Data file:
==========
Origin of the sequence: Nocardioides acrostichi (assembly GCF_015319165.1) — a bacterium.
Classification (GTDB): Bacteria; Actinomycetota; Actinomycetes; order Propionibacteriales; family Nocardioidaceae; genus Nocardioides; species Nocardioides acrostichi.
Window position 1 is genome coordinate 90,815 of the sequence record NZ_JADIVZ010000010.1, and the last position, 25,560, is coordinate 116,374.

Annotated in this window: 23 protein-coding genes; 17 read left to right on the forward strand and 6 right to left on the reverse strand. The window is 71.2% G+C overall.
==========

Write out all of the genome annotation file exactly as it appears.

Origin of the sequence: Nocardioides acrostichi (assembly GCF_015319165.1) — a bacterium.
Classification (GTDB): Bacteria; Actinomycetota; Actinomycetes; order Propionibacteriales; family Nocardioidaceae; genus Nocardioides; species Nocardioides acrostichi.
Window position 1 is genome coordinate 90,815 of the sequence record NZ_JADIVZ010000010.1, and the last position, 25,560, is coordinate 116,374.

Annotated in this window: 23 protein-coding genes; 17 read left to right on the forward strand and 6 right to left on the reverse strand. The window is 71.2% G+C overall.